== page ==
My son plays cello in a Suzuki program at The Music Institute of Chicago. The Suzuki method is rigid. There are ten books, and you go through the songs one by one. You learn a new skill in each song, and the Suzuki-certified teacher tells you when you can progress. To be clear, I love the program, and we drive four hours each way because the teacher we have is special.

But my son’s curiosity is not as rigid as the program. I used to let him play whatever he wants. But then we got the special teacher for special students and she put the kabosh on that. Now he plays only what she has taught him, theoretically. He searches through his Book 2 to play whatever he finds. She told me to put Book 3 where he can’t find it, but he finds videos on YouTube and teaches himself songs in the confiscated books.

Then my cousin came over (a graduate of book 10 and then some) and he played Bach for my son.

So of course my son wanted to try it. He found the music on YouTube, but he couldn’t see the fingering. So I downloaded the sheet music.

I wrote to my cousin: “What’s up with the sheet music? It’s only notes. Is the bowing a secret?”

Here’s what my cousin wrote back: “In fact the bowings are secret! The original manuscript that Bach wrote doesn’t exist, but there are a few versions that exist that were created by people close to him. One edition I have has pictures of the manuscript by his second wife, Anna Magdalena, and I think that’s considered to be the ‘original’. There are some bowings indicated in her manuscript, but they’re not clear and they don’t always make sense from a technical or musical perspective.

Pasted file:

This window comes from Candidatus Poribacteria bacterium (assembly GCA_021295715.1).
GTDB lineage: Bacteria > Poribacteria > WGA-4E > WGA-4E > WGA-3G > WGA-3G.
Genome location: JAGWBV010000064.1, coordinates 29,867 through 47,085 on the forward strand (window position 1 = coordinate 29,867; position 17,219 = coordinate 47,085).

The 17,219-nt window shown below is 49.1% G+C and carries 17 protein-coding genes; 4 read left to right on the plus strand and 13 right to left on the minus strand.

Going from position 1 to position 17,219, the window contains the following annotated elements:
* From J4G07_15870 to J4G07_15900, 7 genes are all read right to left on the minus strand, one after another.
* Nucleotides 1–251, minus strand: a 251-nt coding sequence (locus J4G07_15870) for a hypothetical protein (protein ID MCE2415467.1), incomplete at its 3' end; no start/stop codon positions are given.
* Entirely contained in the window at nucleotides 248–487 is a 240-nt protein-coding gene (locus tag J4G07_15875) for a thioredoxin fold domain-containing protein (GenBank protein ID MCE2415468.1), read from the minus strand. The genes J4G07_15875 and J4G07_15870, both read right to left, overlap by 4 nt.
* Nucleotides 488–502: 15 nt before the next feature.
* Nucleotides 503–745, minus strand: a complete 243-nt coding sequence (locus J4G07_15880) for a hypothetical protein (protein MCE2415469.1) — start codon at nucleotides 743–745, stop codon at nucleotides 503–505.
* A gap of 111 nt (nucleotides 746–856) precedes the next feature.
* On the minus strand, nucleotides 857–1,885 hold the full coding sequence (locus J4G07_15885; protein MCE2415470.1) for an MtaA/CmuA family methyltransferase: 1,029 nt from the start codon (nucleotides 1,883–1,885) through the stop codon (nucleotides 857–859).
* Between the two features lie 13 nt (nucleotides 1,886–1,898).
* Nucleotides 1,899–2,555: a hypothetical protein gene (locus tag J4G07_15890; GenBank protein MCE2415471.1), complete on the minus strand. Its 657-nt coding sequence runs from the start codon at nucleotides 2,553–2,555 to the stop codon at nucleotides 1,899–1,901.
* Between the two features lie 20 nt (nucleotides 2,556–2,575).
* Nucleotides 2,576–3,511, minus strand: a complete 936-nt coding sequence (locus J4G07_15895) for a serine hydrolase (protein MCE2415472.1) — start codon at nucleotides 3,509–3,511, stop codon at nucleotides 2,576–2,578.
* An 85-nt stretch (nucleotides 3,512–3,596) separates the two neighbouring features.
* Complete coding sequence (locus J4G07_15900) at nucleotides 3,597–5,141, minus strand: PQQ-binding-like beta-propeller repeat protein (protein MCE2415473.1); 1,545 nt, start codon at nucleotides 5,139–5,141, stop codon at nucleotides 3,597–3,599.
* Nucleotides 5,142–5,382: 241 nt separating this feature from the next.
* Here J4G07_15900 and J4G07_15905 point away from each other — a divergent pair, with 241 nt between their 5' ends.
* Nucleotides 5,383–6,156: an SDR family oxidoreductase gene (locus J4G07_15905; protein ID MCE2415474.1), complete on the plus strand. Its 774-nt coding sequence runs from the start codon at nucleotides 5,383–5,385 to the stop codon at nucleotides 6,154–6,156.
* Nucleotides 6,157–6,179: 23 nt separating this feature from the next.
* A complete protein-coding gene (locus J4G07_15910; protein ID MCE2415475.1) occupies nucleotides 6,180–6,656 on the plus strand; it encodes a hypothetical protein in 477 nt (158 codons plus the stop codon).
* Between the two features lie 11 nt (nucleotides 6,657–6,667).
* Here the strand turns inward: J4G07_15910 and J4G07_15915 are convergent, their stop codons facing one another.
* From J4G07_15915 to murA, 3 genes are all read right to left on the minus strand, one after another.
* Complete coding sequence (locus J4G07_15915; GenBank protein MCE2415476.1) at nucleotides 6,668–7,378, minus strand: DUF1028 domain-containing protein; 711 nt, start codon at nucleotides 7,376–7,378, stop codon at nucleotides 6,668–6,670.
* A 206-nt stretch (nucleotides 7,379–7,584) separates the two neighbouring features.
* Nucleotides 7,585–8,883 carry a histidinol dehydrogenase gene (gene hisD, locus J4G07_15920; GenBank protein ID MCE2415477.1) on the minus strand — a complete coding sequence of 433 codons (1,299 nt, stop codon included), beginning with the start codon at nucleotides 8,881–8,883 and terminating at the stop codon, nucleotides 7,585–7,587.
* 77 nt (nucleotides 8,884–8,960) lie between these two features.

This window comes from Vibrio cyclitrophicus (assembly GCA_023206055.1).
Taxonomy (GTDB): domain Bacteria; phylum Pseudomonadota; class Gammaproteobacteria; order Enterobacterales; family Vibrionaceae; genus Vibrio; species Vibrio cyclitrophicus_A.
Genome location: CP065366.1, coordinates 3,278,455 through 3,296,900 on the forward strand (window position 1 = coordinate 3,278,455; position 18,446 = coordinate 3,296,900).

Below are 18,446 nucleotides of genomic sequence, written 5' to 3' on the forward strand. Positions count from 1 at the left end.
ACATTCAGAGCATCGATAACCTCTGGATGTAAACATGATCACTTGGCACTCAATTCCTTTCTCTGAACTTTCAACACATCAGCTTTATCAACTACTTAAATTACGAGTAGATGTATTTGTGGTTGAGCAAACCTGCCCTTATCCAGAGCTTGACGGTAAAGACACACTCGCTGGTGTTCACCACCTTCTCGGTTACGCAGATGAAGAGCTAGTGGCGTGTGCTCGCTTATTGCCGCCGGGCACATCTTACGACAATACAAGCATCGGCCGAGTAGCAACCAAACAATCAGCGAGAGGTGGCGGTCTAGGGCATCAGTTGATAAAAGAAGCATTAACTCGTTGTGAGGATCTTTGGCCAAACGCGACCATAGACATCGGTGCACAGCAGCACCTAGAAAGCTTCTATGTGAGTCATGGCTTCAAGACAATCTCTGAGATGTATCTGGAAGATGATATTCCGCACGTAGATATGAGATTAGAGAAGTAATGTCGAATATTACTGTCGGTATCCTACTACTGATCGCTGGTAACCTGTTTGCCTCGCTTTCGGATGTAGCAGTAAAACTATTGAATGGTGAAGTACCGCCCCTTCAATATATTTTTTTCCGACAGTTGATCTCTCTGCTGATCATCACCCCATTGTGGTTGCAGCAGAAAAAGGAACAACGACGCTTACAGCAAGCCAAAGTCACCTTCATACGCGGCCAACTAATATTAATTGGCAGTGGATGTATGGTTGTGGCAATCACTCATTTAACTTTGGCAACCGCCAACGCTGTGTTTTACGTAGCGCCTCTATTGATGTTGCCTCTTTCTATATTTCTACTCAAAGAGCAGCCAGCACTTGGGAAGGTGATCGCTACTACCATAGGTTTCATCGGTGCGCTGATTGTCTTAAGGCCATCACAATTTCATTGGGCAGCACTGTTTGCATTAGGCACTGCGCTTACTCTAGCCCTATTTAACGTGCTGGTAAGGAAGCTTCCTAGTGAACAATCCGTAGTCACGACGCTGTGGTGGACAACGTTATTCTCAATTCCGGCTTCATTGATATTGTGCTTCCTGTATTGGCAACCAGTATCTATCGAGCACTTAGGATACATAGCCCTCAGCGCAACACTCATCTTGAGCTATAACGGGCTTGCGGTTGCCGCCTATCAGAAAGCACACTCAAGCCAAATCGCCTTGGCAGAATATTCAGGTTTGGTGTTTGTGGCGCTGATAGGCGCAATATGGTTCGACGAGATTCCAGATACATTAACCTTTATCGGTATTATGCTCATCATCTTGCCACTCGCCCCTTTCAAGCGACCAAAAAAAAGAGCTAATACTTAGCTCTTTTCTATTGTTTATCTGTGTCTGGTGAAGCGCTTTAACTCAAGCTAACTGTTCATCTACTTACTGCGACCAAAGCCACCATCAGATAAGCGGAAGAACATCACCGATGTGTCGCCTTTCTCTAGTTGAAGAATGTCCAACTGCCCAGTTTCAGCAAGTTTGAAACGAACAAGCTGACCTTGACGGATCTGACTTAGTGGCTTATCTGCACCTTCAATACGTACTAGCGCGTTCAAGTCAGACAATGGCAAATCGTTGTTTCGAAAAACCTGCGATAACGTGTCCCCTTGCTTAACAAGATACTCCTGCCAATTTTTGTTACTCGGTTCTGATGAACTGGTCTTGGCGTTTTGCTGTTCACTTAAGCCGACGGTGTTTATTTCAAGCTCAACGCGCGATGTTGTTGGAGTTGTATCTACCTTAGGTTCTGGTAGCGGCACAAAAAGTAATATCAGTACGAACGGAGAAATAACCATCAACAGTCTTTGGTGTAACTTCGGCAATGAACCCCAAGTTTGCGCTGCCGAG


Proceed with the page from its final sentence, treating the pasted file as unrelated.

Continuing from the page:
“Cellists have to discover which bowings make sense for themselves. All of the famous cellists have published their own bowings and fingerings, and every teacher I’ve had has told me to buy a different edition. In the end I find that with every edition I use I end up wanting to modify one thing or another because of the way it feels or sounds to me. The phrases in these suites go on forever, so one of the biggest challenges is figuring out how to shape each phrase (where it should peak, where it should end, etc.).  You do that by modifying the bowings. So, the bowings are really embedded in your own discovery of the music.

Some editions come blank, which sounds like what you might have. The reason is so that after you get to know the piece, you can put in your own fingerings and bowings. It’s a lot easier to read if you have a clean copy rather than writing over someone else’s markings.”

I want my son’s life to be a Bach suite. I want him to learn the world, just the basics, and then he should add his own hops, skips, and slides on top of those notes and make life his own.